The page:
The disagreement isn’t the problem though. It’s that well-reasoned opinions get so thoroughly and immediately dismissed in favor of a “tribe before truth” mentality. I took a beating for sharing that I didn’t like The Hobbit. I had emails, private messages, and even website hack attempts for having the audacity to state that The Hobbit would end up as a disappointment over time. I gave my reasons (overly simple layout, too much side to side real estate, overly complex ruleset for the physical design, etc.), but they’re totally ignored. All that mattered is that I didn’t agree, so I was a miserable enemy that needed to be attacked.
So What are we Losing?
True gentrification pushes something out to make way for the new, shiny, and trendy. And yes, that process is evident in pinball. Where it was once common to have lengthy discussion on all eras of pinball, it’s really tough to find much space for it now. Take a look at Pinside. Threads on EMs, classic solid state games, late ’80s games, and even some early DMD games are starting to disappear almost entirely. Everything is centered around the latest releases and the myriad mods available for them. Try to open up a discussion about Jacks Open strategy and you’ll get crickets; but if you want to talk about a lockdown bar sticker for Aerosmith, you’ll be overran by comments.
We’re rapidly losing our ability to discuss repair, restoration, play strategies, leagues, and tournaments. People are just simply more interested in dissecting the impact on a game’s value due to a blemish 1/8th of an inch long on a head decal than they are talking about that same game in regards to its gameplay. It’s pure insanity.
We can’t even rate games without childish manipulation and mind games. I’d rather not get into that, but it’s a whole other depth of drama that just doesn’t need to exist.
Pinball is losing its soul. To appease the new blood (and also new money) collector, designers are putting out more and more generic designs to save money in order to chase themes. Because in the end, theme is the greatest reason people are buying these days. Pinball machines are the metaphorical books judged by their covers, and we’re losing so much variety and diversity in our games because it no longer pays off to try different approaches.
Today we also found out that Pinball Outreach Project (POP) will be closing their HQ location in Portland, Oregon due to a lack of financial support. While POP will still continue to operate and do great things, I feel like this hobby’s recent growth and cash infusion could have easily helped to support POP better. There is certainly enough money to support flashy mods that impair your vision, cabinet clearcoating, custom toppers that clash with the game’s art package, purple LEDs, and alternate translites that look like they were designed by horny 13-year old boys who just scored a pirated copy of Photoshop. POP won’t fail, but smaller hobbies have done better at supporting their charitable arms better than we do, and that’s a real disappointing thing to have to own as a community.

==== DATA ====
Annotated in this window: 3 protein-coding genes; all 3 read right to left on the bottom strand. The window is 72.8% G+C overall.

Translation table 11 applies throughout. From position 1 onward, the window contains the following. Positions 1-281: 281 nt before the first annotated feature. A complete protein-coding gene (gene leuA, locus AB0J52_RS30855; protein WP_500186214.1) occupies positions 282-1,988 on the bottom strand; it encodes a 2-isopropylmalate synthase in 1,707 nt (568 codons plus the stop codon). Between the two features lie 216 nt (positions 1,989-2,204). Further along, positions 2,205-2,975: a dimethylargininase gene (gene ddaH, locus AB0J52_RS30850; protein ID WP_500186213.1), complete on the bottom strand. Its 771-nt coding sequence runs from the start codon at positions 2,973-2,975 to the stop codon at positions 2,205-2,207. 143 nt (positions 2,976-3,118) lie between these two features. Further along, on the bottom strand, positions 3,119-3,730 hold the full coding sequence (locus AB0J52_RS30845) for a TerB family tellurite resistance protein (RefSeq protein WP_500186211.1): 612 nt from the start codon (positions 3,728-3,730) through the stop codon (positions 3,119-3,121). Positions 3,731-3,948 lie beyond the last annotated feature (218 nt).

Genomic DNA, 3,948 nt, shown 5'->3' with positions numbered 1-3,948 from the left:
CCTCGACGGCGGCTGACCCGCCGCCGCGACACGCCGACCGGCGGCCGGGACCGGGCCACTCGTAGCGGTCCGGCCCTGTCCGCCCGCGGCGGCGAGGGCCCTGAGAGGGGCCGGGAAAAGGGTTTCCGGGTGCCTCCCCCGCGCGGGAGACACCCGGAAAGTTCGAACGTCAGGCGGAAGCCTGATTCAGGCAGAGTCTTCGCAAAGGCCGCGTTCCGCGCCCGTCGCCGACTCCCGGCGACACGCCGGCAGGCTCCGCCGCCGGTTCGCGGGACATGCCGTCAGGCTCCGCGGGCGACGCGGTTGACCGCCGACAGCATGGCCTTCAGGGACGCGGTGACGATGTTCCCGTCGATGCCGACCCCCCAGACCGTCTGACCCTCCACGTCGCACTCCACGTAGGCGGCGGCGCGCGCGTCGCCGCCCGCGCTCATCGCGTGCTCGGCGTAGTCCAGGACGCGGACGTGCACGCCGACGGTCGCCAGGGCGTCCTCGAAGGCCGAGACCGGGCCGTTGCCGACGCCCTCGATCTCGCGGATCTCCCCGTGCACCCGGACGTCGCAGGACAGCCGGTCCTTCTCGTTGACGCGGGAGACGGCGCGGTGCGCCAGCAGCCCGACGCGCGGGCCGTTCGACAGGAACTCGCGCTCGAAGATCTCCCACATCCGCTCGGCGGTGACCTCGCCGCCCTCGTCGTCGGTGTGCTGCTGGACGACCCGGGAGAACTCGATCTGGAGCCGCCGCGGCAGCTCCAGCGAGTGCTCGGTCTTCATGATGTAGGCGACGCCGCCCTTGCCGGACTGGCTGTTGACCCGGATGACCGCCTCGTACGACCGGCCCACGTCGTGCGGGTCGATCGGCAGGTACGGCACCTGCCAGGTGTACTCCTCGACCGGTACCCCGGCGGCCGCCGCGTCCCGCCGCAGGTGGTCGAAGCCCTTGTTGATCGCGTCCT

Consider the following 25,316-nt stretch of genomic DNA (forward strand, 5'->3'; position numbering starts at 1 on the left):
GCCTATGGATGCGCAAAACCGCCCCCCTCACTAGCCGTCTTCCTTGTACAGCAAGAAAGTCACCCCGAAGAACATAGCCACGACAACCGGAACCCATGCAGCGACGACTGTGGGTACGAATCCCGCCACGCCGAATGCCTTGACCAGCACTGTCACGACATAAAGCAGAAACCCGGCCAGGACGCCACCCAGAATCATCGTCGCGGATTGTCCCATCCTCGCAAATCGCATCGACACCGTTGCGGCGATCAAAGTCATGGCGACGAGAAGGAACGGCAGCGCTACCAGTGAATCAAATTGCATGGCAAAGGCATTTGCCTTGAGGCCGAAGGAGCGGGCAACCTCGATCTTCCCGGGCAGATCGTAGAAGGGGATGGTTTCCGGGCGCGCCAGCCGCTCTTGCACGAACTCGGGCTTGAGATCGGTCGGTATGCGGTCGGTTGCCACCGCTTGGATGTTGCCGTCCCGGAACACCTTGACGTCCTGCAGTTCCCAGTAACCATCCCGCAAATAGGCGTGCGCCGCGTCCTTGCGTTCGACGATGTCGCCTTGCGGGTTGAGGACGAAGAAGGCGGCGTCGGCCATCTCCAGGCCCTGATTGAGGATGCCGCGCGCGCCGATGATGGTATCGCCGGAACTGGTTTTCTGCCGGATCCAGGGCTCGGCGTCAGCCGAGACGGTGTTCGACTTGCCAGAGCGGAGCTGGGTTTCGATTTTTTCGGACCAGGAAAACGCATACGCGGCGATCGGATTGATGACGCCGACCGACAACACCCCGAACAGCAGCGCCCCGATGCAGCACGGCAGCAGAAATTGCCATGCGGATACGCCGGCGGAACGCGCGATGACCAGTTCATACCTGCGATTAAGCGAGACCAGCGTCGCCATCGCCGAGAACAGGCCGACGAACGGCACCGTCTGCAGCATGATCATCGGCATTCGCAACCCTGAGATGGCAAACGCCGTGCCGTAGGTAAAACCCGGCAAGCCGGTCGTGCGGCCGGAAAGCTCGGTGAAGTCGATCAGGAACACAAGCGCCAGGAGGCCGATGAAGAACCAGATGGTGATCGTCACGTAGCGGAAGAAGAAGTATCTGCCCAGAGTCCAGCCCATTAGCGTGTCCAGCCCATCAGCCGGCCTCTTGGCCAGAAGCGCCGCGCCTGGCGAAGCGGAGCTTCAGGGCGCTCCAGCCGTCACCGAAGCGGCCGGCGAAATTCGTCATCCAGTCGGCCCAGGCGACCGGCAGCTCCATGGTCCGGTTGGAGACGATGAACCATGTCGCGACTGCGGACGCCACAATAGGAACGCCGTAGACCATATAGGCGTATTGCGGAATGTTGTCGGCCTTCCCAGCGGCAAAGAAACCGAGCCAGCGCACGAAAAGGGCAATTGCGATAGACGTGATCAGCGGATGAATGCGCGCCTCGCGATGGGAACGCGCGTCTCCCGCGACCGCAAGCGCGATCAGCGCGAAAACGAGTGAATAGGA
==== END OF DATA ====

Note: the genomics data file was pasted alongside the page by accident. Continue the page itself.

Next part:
I know a lot of this comes across as the angry old man shouting at kids to stay off the lawn, but it truly has been disheartening to watch a rich and diverse hobby get pared down and homogenized. And while it’s not as serious as actual gentrification in actual neighborhoods and communities, it is tough to swallow.
Traditional Attitudes Aren’t Dead
While it’s tough to find attitudes and more open minds in pinball these days than it ever has been, all is not lost. The longtime hobbyists are still there, even if they have been highly marginalized. Within and between the discussion threads showing off custom powder coated legs, you do have fantastic members of the community trying their darndest to just be great people. Ask a tech help question on Pinside and see how quickly Lloyd Olson answers the bell. Jump into your local pinball Facebook group (they’re out there, go look), and ask if anybody wouldn’t mind having a visitor over to play pinball. Someone will speak up and invite you over. Go play in a tournament and see how quickly people praise your wins and console you through your losses.
When it comes to playing or maintaining pinball, there are still many of us that are passionate about those things first in the hobby. You might have to look a little harder to find the pinball player and separate them from the collector (not that having a collection is a bad thing, but collecting for the sake of having rather than for the sake of playing is), but the players will be the ones to cast your lot with in this hobby. While the vast majority of discussion has veered away from play and maintenance, it can still be found; it just takes some effort.
If you’re new to pinball, try to remember what brought you in. You’re here to play. Don’t ever let any other aspect of this hobby supersede that. There’s nothing wrong with enjoying other aspects of pinball, but we desperately need more people who love playing first and foremost.
Note: I’d like to throw out some specific thank yous. There some amazing people in this hobby that really keep me sane. I know I’m going to forget some people here, and I’m sorry, but these are at the top of my pinball mind right now: Pinball Molly, Tommy and Taylor of This Flippin’ Podcast, Joe Zenkus, Evan Bingham, Belles and Chimes, Jessica DeNardo, the NiftyLED team, Dan and Holly Nikolich, Don Walton, Nick Baldridge, the Buffalo Pinball guys, Jack Danger, Bowen Kerins, the Sharpe family, the PAPA.org team, Project Pinball Charity, Gene X. Hwang, Pinball Outreach Project, everybody in the Salt Lake Area Pinballers, Jim Hale, Dr. John Cosson, the Peck family, Ryan Claytor, Jon Chad, Stern Pinball, Robert Hoggard, Jersey Jack Pinball, Terry Dezwarte, Spooky Pinball (KT and Charlie, you’re truly inspirational), Lloyd Olson, J.J. Babich, Joe Newhart, Dan Burfield, anybody who is willing to drag machines to pinball shows/expos, pinball show organizers, Steve Bowden, Tim and Kristin Mezel, and possibly Anthony Lawson…we’ll see.